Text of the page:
When Disaster Hits, You Want to Know What your Commercial Office Lease Outlines
Disasters do happen. Hurricanes, tornadoes, earthquakes, wildfires, mud slides – every building in every location is subject to one or more potential natural disasters. And then there are the disasters that are the fault of man – a truck can drive into your office front, another tenant can cause a fire due to neglect, or faulty workmanship can result in plumbing pipes bursting or any of several other major disasters.
Major disasters are likely to make your commercial office space uninhabitable for a long or short period of time causing major impacts to your cash flow and the lives of your employees. Even a minor disaster can cause your business to be impacted for days at a time. More importantly, who is responsible for fixing what damage in the event of a disaster not caused by you or your employees’ neglect?
The time to learn the answers to these questions is not after the disaster has occurred. You should discuss and review these areas of the lease and negotiate if needed to obtain lease provisions that will protect your business. You’ll also want talk with your insurance agent and go over policy clauses in view of the impacts of disaster on your business.
A common but tricky provision in commercial property leases is rent abatement. This provision states that in the event the property is damaged the landlord will allow the tenant to suspend paying rent until the property is repaired. Some damages covered may include fire, flood, and common natural disasters such as tornado or earthquake, as well as any forced evacuation due to mandate of the city or county government. The landlord’s business liability insurance may provide coverage that will permit the owner to offer rent abatement. Items inside the business are usually covered by the business owner / leasee’s liability or renter insurance.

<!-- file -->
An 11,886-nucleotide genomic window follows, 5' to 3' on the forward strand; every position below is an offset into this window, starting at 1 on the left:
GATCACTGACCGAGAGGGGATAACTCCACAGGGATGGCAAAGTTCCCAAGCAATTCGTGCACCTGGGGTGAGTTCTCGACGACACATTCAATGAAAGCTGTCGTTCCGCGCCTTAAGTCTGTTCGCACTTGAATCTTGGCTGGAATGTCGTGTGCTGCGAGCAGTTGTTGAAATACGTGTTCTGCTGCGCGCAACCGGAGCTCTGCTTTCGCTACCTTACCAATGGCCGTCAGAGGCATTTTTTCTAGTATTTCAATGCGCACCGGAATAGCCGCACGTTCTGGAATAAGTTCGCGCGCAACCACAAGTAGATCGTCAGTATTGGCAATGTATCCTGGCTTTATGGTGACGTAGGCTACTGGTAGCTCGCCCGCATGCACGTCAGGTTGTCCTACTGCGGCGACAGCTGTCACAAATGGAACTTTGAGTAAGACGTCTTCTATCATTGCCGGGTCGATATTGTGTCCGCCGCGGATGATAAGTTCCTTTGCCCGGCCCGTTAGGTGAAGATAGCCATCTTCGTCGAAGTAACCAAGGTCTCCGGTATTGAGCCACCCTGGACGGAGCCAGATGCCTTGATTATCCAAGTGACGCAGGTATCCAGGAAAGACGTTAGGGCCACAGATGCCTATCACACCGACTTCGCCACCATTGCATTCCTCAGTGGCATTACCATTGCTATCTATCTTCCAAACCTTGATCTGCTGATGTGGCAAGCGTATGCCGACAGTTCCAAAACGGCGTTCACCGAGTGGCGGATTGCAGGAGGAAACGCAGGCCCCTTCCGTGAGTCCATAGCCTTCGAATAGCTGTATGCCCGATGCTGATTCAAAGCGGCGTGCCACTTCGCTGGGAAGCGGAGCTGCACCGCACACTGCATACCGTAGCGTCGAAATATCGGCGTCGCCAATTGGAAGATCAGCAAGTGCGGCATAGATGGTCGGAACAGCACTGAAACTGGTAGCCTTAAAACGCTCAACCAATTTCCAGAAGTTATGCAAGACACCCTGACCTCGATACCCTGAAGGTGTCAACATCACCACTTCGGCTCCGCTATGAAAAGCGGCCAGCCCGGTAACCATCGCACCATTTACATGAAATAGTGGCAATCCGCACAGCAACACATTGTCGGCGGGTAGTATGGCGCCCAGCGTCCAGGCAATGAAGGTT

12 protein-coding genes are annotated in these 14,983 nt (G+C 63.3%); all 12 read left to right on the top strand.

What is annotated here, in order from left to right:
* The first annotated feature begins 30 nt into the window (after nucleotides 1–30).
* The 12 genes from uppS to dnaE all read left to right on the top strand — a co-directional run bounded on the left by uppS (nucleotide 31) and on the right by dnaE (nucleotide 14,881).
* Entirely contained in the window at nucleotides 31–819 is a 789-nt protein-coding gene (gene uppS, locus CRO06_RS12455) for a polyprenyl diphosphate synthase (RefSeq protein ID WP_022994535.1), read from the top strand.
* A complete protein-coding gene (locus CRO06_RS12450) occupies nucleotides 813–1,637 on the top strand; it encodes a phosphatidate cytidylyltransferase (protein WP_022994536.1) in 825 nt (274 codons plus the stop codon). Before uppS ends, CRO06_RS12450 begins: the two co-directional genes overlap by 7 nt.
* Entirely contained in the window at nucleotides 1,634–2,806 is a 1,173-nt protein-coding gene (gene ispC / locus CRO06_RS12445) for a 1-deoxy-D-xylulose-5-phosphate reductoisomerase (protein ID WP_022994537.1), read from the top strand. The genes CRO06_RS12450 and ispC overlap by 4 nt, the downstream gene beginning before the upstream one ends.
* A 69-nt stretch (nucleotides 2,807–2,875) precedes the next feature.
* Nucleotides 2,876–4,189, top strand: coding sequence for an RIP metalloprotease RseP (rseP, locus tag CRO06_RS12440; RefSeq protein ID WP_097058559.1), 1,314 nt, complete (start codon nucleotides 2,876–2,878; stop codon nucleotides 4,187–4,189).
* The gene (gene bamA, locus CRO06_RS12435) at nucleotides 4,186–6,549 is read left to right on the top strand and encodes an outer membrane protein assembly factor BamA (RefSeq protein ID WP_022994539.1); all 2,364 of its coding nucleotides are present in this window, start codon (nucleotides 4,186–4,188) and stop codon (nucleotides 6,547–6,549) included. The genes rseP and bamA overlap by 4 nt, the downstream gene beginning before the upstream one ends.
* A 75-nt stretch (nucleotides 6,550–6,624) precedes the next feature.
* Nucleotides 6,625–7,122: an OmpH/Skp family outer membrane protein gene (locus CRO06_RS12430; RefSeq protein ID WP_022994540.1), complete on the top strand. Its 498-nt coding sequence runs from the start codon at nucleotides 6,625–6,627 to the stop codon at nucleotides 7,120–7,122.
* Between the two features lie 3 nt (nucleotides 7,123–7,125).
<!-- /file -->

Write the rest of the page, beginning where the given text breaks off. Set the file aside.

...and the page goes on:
This all sounds straightforward but problems can arise when landlords include an addendum to the lease’s abatement provision that says if the tenant or tenant’s employee caused the damage, the abatement is nullified and rent must continue to be paid on-time. With this type of addendum, landlords can double-dip by continuing to get rent from you while still collecting from their insurance company.
This portion of a commercial lease requires sitting down with your tenant representative and possibly your attorney. Be sure the lease does not put undue liability on your business.
Perhaps the least understood points in a commercial lease are the provisions regarding insurance. Often, at least to an extent, the tenant may be self-insured. This fact, when found out the hard way, can be financially bankrupting. The Chairman of the ITRA, Dr. Ronald R. Pollina, explains that corporate tenants should consider these questions when negotiating or reviewing leases:
- What is your risk exposure in the event of liability or injury?
- If your leased space can’t be used because of injury, loss of utilities, or casualty, are you still obligated to pay rent?
- Are you or the landlord responsible for the cost of relocation in the event of a business interruption?
Keep in mind that most leases are designed to protect the landlord from losses. You can expect to carry property damage insurance, liability to third parties, bodily injury, and business interruption insurance.
There are many more insurance considerations and these should be discussed with your tenant representative and insurance agent. Protect your business in as many ways as practical and affordable so you don’t get stuck having to spend money over something that could have been avoided through wise lease negotiations.
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